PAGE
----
Today there is a reason to celebrate! Today is Repeal Day! Three weeks after taking office, Franklin Roosevelt signed an amendment rescinding the Volstead Act on December 5, 1933, which put an end to Prohibition. Prohibition lasted a long 13 years, 10 months, and 19 days. This was the only U.S. constitutional amendment ever rescinded.
Aren’t you glad we didn’t live back then? But how did we end up there in the first place?
Let’s take a look…
What is Repeal Day?
The Women’s Christian Temperance Union believed that alcohol was the cause of many social issues, which is why they began promoting Prohibition for many years. People were killed, as well as lots of bars were vandalized. Congress passed the 18th Amendment on January 16, 1919, which would supposedly ended crime, poverty, mental illness, and drunkenness by outlawing alcohol.
However, during Prohibition organized crime rose. Respect for the law diminished and drunkenness, crime, and resentment towards the federal government ran rampant. Over the next thirteen years, the number of repeal organizations increased, while the support for Prohibition decreased due to people being aware of the problems that Prohibition had caused in its wake. In 1932, Franklin D. Roosevelt ran for President and included the repeal of Prohibition as part of his platform.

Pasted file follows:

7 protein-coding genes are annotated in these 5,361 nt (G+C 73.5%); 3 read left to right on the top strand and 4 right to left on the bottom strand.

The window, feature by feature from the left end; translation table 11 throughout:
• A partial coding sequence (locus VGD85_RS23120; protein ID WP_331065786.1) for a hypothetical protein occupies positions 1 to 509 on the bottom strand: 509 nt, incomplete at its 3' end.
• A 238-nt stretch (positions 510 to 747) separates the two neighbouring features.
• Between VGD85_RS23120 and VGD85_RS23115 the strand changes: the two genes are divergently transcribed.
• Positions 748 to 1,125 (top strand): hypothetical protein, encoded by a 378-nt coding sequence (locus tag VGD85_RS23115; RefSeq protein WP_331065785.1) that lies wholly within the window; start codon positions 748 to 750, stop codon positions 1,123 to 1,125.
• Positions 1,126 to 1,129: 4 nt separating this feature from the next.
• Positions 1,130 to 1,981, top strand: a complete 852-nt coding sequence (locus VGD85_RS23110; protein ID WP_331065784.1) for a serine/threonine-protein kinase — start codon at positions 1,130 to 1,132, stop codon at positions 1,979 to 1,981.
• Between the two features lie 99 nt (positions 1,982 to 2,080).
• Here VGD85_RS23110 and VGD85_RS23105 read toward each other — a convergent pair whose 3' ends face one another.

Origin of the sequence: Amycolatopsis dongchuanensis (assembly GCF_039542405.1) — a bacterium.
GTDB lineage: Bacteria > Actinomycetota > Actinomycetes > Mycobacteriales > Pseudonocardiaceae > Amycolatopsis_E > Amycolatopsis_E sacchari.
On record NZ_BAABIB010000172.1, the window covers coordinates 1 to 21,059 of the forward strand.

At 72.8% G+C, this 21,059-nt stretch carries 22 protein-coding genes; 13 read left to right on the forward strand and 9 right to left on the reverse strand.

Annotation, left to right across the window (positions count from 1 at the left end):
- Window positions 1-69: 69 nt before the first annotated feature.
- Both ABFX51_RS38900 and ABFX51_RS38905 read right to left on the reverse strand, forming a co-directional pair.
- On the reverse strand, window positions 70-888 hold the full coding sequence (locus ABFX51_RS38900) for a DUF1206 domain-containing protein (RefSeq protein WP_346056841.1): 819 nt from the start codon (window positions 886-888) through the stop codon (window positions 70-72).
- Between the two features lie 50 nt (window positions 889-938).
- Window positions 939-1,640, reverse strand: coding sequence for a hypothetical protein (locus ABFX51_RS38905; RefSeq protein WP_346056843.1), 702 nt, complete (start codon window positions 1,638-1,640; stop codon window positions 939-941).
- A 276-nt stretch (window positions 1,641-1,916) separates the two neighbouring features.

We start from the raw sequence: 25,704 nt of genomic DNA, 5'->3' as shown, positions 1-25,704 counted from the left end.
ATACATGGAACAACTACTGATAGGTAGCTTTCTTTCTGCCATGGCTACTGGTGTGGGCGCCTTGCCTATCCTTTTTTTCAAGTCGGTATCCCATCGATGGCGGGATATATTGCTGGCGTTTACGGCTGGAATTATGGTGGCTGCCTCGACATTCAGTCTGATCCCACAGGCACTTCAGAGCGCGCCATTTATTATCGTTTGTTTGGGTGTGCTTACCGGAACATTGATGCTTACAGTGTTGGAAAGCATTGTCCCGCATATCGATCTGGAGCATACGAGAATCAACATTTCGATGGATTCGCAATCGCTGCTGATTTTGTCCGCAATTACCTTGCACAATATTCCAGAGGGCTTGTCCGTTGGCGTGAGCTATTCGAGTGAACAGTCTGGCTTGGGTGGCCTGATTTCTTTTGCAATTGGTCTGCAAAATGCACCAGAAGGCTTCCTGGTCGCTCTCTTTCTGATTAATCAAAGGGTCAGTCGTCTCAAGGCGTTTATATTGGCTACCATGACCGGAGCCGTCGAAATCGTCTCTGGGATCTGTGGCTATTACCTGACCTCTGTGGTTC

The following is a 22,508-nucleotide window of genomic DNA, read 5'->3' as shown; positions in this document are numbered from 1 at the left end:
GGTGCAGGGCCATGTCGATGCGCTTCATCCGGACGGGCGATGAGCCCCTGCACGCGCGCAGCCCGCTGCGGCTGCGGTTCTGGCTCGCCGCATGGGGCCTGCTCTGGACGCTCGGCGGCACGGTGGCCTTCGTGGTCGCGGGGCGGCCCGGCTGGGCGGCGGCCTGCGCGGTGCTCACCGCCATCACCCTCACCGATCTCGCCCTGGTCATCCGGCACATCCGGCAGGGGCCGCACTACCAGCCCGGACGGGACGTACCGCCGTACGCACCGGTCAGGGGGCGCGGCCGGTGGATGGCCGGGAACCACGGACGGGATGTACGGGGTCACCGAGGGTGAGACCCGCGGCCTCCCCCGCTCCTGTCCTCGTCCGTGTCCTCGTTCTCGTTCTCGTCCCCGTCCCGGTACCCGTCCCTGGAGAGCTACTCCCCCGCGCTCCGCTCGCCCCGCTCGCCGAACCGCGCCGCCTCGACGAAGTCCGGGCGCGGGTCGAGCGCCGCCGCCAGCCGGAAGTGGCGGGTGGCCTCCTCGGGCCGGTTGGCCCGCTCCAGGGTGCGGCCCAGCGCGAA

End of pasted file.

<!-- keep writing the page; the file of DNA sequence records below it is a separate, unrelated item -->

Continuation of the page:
On December 5th, 1933, the 21st was ratified. The amendment still allowed for state and local levels of Prohibition, but by 1966 there were no state laws banning alcohol.
The Popularity of the Speakeasy
Speakeasies were illegal, but became extremely popular during Prohibition. Some speakeasies were operated by people who were involved with organized crime. Though they would be raided and the patrons and owners would be arrested, the speakeasies still remained popular and profitable. Lots of changes came with the surge of the speakeasy, such as people of all races gathering together. Another change was the involvement of women. Many speakeasies would attract women to get more profits, and women themselves began to open speakeasies of their own.
Culture was also affected by Prohibition, such as companies that were restricted from depicting alcohol on screen. However, some still continued to do so, because they wanted to show the true American lifestyle.
Despite alcohol being banned… you could still get “medicinal” bourbon
Whiskey was available during Prohibition but with a doctor’s prescription. There were six whiskey producers that had licenses given by the US Government to bottle and sell liquor during this time for medicinal purposes. Each person was allowed just one pint every ten days.
Buffalo Trace located in Frankfort, Kentucky claims the distillery is the oldest continuously-operating distillery in the United States. During Prohibition (1920-1933), the distillery was allowed to remain operational and was one of six distilleries licensed by the federal government to sell bourbon for ‘medicinal purposes.’ In 1933, Prohibition ends with only four distilleries in Kentucky capable of producing whiskey.
Why Do We Celebrate?
Unlike all of the other holidays, Repeal Day is a day that is actually written in our Constitution. Without this amendment, Kentucky probably wouldn’t be known for its bourbon or the place we know and love today!
How are you going to celebrate today?